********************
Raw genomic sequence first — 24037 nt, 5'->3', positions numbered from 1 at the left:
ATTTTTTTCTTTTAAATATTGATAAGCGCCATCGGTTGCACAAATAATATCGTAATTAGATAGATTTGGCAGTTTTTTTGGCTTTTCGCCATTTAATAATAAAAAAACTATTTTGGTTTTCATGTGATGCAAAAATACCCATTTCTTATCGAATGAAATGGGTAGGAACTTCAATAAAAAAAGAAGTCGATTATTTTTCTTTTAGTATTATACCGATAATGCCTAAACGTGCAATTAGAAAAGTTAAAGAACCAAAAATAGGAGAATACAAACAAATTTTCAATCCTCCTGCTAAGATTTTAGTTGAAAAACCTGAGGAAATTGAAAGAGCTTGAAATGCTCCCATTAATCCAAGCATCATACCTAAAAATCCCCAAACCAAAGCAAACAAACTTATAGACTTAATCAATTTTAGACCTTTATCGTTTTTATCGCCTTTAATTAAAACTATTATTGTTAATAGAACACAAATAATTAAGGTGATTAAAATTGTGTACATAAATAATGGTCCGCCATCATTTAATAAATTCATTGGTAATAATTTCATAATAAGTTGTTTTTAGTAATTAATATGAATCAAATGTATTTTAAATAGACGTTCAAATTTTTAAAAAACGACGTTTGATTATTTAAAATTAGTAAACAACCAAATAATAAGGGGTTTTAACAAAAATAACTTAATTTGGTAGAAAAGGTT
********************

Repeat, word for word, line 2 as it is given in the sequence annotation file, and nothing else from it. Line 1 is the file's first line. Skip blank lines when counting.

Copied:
ATTTTTTTCTTTTAAATATTGATAAGCGCCATCGGTTGCACAAATAATATCGTAATTAGATAGATTTGGCAGTTTTTTTGGCTTTTCGCCATTTAATAATAAAAAAACTATTTTGGTTTTCATGTGATGCAAAAATACCCATTTCTTATCGAATGAAATGGGTAGGAACTTCAATAAAAAAAGAAGTCGATTATTTTTCTTTTAGTATTATACCGATAATGCCTAAACGTGCAATTAGAAAAGTTAAAGAACCAAAAATAGGAGAATACAAACAAATTTTCAATCCTCCTGCTAAGATTTTAGTTGAAAAACCTGAGGAAATTGAAAGAGCTTGAAATGCTCCCATTAATCCAAGCATCATACCTAAAAATCCCCAAACCAAAGCAAACAAACTTATAGACTTAATCAATTTTAGACCTTTATCGTTTTTATCGCCTTTAATTAAAACTATTATTGTTAATAGAACACAAATAATTAAGGTGATTAAAATTGTGTACATAAATAATGGTCCGCCATCATTTAATAAATTCATTGGTAATAATTTCATAATAAGTTGTTTTTAGTAATTAATATGAATCAAATGTATTTTAAATAGACGTTCAAATTTTTAAAAAACGACGTTTGATTATTTAAAATTAGTAAACAACCAAATAATAAGGGGTTTTAACAAAAATAACTTAATTTGGTAGAAAAGGTT